What urged me to put myself out on the road was to grieve the loss of my brother-in-law. Talking to hundreds about his passing during the walk along the Arkansas "Trail of Tears" helped to bring my feelings up to the surface. Sharing vulnerable thoughts is not a practice "hard wired" in the culture today. For years after my mother passed I bemoaned her loss. Through a strange development of circumstances I found myself literally telling the world about her death over and over. She did many great things during her life to help others but, after sharing what she could have done had she lived longer I had to "come to grip"that she had faults(hard to even write those three words) like anyone else and had not balanced her life properly with exercise, healthier diet, proper sleep, checking her "sugar" while working to champion causes as a state legislator. Two days before she died she was in intensive-care, her heart too far gone, she wanted only to attend a hearing as an advocate for coal miner's rights two days later. Dedication? I am proud that she was determined to the end and have to take a lesson or two that "come knocking" as I open that door over and again. Einstein said life is like riding a bike, easy as long as you keep your balance. Stubborn dedication toward a goal is fine. Giving myself an equal measure of care is a hard lesson to grasp. Even if the need is great giving myself permission to heal (on many levels) is part of life. Of only I can remember that as I charge against windmills or traverse rocky fords in the dark.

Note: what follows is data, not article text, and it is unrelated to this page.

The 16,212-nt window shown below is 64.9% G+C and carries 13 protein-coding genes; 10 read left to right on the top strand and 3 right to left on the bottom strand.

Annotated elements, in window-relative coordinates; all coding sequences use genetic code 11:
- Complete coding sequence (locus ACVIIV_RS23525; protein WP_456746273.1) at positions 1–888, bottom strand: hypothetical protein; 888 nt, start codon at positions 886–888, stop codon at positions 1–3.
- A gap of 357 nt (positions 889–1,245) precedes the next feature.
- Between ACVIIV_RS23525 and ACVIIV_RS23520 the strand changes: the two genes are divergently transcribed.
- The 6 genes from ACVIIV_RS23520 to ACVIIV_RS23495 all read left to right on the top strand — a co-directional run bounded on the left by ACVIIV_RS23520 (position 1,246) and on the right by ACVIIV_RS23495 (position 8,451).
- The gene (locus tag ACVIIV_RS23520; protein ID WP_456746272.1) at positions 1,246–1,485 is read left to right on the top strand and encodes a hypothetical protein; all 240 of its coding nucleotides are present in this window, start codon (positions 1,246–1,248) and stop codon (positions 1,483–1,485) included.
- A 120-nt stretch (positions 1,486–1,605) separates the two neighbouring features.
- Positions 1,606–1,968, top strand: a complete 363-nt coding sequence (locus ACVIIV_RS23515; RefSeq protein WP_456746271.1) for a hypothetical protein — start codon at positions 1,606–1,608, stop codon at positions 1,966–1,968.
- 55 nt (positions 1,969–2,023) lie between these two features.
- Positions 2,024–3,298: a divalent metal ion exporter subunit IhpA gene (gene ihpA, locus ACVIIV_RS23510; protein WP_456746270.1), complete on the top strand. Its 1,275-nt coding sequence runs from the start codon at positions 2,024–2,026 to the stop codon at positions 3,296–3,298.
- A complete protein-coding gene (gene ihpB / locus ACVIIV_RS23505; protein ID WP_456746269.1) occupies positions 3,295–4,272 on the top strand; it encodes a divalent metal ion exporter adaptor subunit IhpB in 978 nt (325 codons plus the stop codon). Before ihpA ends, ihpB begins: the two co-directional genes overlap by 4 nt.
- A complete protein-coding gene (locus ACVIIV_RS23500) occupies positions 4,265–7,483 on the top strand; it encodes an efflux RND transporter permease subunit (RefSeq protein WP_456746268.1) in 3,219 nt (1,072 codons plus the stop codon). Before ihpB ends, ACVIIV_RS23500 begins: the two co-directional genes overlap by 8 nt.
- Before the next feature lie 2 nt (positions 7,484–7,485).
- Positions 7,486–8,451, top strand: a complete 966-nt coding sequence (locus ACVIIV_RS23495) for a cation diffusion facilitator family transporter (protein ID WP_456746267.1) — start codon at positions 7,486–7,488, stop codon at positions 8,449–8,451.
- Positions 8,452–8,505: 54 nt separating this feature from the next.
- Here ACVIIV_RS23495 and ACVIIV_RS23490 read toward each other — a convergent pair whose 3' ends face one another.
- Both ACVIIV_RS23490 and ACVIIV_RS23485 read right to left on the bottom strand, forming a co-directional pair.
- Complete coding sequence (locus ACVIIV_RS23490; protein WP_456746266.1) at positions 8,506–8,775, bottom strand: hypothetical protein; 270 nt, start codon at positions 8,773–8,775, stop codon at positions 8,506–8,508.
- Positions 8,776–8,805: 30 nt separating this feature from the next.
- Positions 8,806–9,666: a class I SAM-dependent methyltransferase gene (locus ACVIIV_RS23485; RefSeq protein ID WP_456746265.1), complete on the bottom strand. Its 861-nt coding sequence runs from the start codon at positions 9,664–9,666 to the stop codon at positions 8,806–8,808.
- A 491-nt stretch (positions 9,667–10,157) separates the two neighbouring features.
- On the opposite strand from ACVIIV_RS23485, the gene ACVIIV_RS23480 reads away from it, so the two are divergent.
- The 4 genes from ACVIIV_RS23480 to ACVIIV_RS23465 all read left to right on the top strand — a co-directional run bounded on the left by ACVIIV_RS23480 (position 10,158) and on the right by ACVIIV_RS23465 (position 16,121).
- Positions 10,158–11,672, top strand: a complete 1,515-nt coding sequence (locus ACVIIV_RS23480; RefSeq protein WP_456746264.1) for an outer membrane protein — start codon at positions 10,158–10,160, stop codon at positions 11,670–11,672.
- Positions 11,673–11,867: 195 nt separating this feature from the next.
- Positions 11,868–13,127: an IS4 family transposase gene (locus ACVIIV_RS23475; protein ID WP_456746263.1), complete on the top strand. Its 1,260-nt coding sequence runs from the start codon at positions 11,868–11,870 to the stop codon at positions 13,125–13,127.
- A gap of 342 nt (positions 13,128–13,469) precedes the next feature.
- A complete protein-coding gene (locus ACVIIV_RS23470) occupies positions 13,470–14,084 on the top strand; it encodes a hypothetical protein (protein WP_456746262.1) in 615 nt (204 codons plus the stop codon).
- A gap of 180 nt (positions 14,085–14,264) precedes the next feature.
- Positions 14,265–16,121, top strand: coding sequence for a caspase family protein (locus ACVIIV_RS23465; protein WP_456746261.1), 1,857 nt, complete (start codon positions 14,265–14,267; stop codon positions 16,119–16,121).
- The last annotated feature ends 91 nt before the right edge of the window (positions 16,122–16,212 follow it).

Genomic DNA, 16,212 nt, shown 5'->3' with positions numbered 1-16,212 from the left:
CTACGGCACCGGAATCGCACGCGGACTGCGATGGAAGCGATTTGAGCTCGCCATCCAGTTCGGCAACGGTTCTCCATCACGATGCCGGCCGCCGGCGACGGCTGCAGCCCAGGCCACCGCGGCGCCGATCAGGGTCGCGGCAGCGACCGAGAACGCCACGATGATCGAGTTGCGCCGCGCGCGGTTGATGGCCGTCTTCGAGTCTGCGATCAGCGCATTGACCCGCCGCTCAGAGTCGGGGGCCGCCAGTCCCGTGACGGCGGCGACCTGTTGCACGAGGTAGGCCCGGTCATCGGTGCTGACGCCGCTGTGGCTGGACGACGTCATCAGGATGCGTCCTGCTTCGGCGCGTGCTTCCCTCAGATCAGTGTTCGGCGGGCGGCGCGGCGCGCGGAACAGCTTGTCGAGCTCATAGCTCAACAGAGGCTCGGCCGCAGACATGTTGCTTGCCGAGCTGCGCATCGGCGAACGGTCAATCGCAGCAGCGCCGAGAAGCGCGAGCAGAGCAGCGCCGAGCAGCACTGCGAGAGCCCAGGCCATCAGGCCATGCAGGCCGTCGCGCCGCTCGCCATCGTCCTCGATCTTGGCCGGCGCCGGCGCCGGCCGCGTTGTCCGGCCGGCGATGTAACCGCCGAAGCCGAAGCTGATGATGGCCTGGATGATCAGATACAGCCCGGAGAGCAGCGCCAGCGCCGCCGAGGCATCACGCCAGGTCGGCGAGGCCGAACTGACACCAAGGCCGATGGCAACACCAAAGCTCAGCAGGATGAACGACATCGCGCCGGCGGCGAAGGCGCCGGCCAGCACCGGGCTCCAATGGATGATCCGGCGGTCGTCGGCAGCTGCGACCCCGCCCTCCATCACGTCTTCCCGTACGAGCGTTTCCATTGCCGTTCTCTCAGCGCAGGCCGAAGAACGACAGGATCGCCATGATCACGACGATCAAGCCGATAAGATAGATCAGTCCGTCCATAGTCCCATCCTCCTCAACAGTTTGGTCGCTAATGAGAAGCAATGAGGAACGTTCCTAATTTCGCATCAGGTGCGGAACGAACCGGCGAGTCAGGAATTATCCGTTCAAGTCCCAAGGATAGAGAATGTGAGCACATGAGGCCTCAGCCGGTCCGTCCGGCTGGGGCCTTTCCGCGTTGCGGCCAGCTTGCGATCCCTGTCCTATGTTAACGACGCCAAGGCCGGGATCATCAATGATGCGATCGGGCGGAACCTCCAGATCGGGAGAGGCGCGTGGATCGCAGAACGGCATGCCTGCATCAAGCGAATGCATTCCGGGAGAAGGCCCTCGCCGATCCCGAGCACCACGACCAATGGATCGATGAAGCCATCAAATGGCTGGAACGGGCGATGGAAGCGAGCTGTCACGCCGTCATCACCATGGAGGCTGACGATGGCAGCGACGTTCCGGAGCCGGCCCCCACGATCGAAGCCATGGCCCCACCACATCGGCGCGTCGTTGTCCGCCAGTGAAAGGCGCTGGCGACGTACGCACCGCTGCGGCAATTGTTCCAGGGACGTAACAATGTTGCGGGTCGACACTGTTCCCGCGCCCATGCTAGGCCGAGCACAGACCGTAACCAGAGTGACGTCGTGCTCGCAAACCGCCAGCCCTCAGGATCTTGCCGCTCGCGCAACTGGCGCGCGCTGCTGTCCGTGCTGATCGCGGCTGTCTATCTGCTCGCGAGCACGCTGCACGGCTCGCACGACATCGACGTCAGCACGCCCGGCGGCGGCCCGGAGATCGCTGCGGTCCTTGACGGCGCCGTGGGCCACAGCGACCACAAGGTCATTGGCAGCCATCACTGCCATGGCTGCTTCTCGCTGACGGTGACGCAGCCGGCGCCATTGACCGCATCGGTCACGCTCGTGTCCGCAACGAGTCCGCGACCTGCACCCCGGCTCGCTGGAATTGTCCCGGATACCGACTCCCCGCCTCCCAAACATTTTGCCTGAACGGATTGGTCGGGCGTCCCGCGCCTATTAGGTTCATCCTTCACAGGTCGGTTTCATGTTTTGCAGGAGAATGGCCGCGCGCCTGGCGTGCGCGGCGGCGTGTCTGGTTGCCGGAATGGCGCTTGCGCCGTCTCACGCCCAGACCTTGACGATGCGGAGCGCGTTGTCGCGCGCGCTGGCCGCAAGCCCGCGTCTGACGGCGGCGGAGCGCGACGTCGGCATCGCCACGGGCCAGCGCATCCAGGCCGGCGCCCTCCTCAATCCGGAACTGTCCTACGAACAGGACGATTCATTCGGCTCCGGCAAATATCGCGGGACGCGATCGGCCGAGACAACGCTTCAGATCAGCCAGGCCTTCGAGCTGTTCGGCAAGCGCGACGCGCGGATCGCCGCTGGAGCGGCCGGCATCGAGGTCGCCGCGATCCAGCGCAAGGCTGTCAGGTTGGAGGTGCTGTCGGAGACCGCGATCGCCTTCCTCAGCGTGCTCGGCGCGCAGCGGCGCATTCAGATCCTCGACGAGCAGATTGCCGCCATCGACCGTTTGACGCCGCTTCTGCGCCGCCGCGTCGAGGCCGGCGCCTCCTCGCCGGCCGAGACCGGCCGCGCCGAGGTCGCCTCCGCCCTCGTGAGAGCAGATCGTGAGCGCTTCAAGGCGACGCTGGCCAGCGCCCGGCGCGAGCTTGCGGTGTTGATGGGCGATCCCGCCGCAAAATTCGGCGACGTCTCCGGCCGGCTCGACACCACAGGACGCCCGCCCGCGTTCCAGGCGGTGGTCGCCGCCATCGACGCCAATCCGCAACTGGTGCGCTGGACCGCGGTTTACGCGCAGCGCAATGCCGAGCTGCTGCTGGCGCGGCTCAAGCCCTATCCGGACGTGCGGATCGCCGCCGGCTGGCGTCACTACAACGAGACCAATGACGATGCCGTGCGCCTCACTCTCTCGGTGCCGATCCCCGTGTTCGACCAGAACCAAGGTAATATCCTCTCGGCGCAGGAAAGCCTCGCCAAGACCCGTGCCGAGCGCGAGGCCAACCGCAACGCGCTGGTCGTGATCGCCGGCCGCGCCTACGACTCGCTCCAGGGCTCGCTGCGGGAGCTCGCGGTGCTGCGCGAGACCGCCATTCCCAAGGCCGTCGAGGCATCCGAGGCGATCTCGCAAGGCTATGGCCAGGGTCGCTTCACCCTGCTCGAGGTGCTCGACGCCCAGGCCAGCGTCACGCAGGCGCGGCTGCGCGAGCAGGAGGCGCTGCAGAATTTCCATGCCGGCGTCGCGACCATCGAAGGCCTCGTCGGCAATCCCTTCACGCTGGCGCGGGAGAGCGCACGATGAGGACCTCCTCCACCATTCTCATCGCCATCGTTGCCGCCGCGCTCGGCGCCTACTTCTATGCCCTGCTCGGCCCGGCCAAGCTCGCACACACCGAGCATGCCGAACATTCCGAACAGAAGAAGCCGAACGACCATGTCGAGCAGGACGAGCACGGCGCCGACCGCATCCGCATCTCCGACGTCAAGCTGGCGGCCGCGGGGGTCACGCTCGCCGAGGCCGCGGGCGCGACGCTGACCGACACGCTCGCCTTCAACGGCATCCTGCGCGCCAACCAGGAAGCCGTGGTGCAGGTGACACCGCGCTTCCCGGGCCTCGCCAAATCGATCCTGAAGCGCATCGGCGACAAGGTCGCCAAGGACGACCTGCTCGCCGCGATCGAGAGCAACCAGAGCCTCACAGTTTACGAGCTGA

It took my walking about two hundred miles for me to get in touch with something about my brother that escaped me until the day I walked to downtown Hot Springs. I was angry at him, frustrated he left two daughters like my mother left us, sad that I knew his habits and the way he balanced his meals with a shot ,didn't exercise or seem to care, and I spent the day telling everyone about it. I mimicked dead brother-in-laws' tone of voice, I flailed my arms in his characteristic style, I called him every name in the book and professed my love for the old grouch. To my surprise many, too many, shared tales of lost loved ones and friends who did the same and had passed. A photographer from the Sentinal-Record in Hot Springs got the same as all the rest. When he asked how far I was going. " I have walked in thirty eight states, walked with this dog over six thousand miles during seven other walks and this one began in West Memphis. I've walked thru Little Rock to here. What more do you want from me?" I told him I had a torn heal, I should allow to heal and I missed my son so I was debating going home for Thanksgiving. He was very understanding, our photo was on the front page the next day despite my honesty.
We laughed with one another the last time we met, I smile with your memories.